IDEAS home Printed from
MyIDEAS: Log in (now much improved!) to save this paper

Modeling inequality and spread in multiple regression

  • Rolf Aaberge
  • Steinar Bjerve
  • Kjell Doksum

We consider concepts and models for measuring inequality in the distribution of resources with a focus on how inequality varies as a function of covariates. Lorenz introduced a device for measuring inequality in the distribution of income that indicates how much the incomes below the u$^{th}$ quantile fall short of the egalitarian situation where everyone has the same income. Gini introduced a summary measure of inequality that is the average over u of the difference between the Lorenz curve and its values in the egalitarian case. More generally, measures of inequality are useful for other response variables in addition to income, e.g. wealth, sales, dividends, taxes, market share and test scores. In this paper we show that a generalized van Zwet type dispersion ordering for distributions of positive random variables induces an ordering on the Lorenz curve, the Gini coefficient and other measures of inequality. We use this result and distributional orderings based on transformations of distributions to motivate parametric and semiparametric models whose regression coefficients measure effects of covariates on inequality. In particular, we extend a parametric Pareto regression model to a flexible semiparametric regression model and give partial likelihood estimates of the regression coefficients and a baseline distribution that can be used to construct estimates of the various conditional measures of inequality.

If you experience problems downloading a file, check if you have the proper application to view it first. In case of further problems read the IDEAS help page. Note that these files are not on the IDEAS site. Please be patient as the files may be large.

File URL:
File Function: Latest version
Download Restriction: no

Paper provided by in its series Papers with number math/0610852.

in new window

Date of creation: Oct 2006
Date of revision:
Publication status: Published in IMS Lecture Notes--Monograph Series 2006, Vol. 49, 120-130
Handle: RePEc:arx:papers:math/0610852
Contact details of provider: Web page:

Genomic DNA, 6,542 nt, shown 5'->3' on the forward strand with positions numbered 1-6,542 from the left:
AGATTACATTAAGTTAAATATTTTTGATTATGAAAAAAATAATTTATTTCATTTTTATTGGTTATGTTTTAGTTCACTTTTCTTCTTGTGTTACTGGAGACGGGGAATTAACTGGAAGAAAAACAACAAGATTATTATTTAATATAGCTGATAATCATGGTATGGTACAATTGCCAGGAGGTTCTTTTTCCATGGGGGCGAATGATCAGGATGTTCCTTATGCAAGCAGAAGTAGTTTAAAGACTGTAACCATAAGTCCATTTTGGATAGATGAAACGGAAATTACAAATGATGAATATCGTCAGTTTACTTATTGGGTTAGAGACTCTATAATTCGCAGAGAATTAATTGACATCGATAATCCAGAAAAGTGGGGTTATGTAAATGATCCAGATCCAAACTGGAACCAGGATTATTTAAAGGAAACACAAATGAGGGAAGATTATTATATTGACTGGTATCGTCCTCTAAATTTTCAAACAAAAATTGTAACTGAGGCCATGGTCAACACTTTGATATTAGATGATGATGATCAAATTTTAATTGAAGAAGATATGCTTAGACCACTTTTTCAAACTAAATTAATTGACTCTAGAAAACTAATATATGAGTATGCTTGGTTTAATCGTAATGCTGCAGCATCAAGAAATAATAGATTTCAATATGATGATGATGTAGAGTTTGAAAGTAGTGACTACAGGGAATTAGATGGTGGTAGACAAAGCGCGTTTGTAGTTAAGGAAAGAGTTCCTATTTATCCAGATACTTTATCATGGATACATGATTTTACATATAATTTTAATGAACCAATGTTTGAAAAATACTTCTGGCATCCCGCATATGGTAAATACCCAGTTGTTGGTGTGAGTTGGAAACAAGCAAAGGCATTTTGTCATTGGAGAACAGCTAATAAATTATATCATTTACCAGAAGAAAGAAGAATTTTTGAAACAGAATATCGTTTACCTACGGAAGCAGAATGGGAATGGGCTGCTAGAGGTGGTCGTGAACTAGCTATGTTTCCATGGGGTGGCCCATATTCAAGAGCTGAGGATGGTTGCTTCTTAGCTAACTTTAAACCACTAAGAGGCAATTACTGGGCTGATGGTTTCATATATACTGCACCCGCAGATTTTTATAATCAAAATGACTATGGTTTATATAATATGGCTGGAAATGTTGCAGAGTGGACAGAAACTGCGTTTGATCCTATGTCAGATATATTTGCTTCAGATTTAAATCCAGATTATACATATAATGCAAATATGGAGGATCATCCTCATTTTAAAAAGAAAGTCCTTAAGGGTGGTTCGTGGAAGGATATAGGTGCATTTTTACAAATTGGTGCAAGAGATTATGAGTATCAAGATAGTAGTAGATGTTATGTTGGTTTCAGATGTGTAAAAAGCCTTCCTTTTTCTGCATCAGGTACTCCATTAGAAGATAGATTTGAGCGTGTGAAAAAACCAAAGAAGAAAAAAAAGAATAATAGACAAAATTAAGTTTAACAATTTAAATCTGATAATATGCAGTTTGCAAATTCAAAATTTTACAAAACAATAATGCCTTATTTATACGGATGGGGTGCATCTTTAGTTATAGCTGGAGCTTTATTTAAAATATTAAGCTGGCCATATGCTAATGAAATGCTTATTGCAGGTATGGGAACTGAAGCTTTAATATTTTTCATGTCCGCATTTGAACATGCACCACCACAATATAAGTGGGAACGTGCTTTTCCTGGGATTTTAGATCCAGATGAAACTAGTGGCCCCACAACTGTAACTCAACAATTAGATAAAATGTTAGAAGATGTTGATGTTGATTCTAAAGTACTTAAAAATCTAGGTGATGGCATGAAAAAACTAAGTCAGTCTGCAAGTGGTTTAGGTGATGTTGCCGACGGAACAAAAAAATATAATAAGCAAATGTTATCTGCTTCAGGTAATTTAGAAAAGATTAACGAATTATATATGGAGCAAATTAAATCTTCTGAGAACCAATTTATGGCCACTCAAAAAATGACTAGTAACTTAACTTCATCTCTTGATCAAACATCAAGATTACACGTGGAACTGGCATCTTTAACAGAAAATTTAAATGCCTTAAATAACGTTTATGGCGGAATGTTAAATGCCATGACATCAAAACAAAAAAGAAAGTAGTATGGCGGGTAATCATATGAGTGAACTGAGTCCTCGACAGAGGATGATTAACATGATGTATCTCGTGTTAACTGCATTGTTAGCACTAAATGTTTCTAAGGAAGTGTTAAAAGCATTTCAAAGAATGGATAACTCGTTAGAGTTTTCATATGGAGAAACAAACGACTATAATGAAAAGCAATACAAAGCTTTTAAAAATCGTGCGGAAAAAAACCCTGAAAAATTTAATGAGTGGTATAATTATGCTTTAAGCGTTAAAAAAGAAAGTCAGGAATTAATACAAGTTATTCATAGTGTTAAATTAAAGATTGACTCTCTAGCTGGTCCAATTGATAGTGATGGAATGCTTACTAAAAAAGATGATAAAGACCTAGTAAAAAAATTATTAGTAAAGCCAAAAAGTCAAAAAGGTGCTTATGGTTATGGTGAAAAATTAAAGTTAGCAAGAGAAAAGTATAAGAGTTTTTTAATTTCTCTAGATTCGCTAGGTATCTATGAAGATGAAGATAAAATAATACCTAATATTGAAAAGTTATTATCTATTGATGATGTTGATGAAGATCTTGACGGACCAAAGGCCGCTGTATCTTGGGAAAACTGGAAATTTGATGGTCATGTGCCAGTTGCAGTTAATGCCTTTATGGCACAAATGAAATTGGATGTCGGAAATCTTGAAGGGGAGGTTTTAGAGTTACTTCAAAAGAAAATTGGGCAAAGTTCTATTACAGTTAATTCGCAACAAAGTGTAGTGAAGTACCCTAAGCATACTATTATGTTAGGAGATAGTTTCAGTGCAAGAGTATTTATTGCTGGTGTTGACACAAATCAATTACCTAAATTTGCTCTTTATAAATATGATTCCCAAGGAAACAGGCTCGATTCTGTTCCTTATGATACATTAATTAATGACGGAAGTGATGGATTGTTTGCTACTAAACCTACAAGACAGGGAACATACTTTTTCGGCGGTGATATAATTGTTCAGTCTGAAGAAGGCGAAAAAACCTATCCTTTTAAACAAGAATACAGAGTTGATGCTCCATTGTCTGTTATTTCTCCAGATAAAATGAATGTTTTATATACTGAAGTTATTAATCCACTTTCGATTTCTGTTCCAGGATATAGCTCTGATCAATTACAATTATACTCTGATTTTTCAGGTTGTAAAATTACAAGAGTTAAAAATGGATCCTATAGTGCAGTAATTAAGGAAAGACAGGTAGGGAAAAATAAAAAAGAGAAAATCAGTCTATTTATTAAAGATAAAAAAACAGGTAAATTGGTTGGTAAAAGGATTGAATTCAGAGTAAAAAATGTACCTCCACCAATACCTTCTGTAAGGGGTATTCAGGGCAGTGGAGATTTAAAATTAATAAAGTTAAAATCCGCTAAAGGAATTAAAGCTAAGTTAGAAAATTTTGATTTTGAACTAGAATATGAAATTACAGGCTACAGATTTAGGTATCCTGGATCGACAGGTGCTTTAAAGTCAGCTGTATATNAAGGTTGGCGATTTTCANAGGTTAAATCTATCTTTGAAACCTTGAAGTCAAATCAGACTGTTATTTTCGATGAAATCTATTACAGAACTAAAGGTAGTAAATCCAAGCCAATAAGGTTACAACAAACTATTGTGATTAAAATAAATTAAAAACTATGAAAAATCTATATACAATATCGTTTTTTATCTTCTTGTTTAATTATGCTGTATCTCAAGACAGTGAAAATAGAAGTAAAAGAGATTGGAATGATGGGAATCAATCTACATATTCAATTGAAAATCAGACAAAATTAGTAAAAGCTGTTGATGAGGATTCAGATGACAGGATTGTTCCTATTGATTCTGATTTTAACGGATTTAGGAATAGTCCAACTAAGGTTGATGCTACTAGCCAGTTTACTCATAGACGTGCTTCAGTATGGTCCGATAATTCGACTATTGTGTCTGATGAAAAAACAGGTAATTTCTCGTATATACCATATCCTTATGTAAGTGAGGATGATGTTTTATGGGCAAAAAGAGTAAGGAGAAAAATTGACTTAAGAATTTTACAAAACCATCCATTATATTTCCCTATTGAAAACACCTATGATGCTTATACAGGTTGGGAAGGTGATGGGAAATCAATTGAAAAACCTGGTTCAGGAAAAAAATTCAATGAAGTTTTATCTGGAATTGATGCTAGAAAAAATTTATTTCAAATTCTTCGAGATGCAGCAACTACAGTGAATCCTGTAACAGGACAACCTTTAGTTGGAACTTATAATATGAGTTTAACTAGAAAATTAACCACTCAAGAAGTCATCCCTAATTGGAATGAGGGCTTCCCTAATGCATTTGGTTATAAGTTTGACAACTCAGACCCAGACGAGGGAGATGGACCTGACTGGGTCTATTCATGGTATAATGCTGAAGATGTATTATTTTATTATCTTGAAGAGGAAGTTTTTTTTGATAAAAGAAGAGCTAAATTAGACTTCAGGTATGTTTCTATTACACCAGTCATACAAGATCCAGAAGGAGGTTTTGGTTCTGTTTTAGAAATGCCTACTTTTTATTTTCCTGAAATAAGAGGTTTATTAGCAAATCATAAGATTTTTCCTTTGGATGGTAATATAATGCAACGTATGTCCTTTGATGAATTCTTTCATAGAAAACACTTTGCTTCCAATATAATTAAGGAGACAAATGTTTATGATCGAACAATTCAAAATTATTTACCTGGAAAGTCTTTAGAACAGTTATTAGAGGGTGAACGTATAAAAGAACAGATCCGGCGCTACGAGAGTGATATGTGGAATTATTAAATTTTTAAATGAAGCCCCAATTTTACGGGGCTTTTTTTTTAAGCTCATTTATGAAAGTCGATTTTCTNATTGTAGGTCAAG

References listed on IDEAS
Please report citation or reference errors to , or , if you are the registered author of the cited work, log in to your RePEc Author Service profile, click on "citations" and make appropriate adjustments.:

as in new window
  1. Rolf Aaberge, 2004. "Ranking Intersecting Lorenz Curves," CEIS Research Paper 45, Tor Vergata University, CEIS.
  2. Rojo, Javier & He, Guo Zhong, 1991. "New properties and characterizations of the dispersive ordering," Statistics & Probability Letters, Elsevier, vol. 11(4), pages 365-372, April.
  3. Gastwirth, Joseph L, 1971. "A General Definition of the Lorenz Curve," Econometrica, Econometric Society, vol. 39(6), pages 1037-39, November.
  4. Claudio Zoli, 1999. "Intersecting generalized Lorenz curves and the Gini index," Social Choice and Welfare, Springer;The Society for Social Choice and Welfare, vol. 16(2), pages 183-196.
  5. Rolf Aaberge, 2000. "Characterizations of Lorenz curves and income distributions," Social Choice and Welfare, Springer;The Society for Social Choice and Welfare, vol. 17(4), pages 639-653.
  6. Michael Sattinger (ed.), 2001. "Income Distribution," Books, Edward Elgar Publishing, volume 0, number 2018.
  7. Muliere, Pietro & Scarsini, Marco, 1989. "A note on stochastic dominance and inequality measures," Journal of Economic Theory, Elsevier, vol. 49(2), pages 314-323, December.
  8. Takemi Yanagimoto & Masaaki Sibuya, 1976. "Isotonic tests for spread and tail," Annals of the Institute of Statistical Mathematics, Springer;The Institute of Statistical Mathematics, vol. 28(1), pages 329-342, December.
  9. Anthony F. Shorrocks & James E. Foster, 1987. "Transfer Sensitive Inequality Measures," Review of Economic Studies, Oxford University Press, vol. 54(3), pages 485-497.
Full references (including those not matched with items on IDEAS)

This item is not listed on Wikipedia, on a reading list or among the top items on IDEAS.

When requesting a correction, please mention this item's handle: RePEc:arx:papers:math/0610852. See general information about how to correct material in RePEc.

For technical questions regarding this item, or to correct its authors, title, abstract, bibliographic or download information, contact: (arXiv administrators)

If you have authored this item and are not yet registered with RePEc, we encourage you to do it here. This allows to link your profile to this item. It also allows you to accept potential citations to this item that we are uncertain about.

If references are entirely missing, you can add them using this form.

If the full references list an item that is present in RePEc, but the system did not link to it, you can help with this form.

If you know of missing items citing this one, you can help us creating those links by adding the relevant references in the same way as above, for each refering item. If you are a registered author of this item, you may also want to check the "citations" tab in your profile, as there may be some citations waiting for confirmation.

Please note that corrections may take a couple of weeks to filter through the various RePEc services.

This information is provided to you by IDEAS at the Research Division of the Federal Reserve Bank of St. Louis using RePEc data.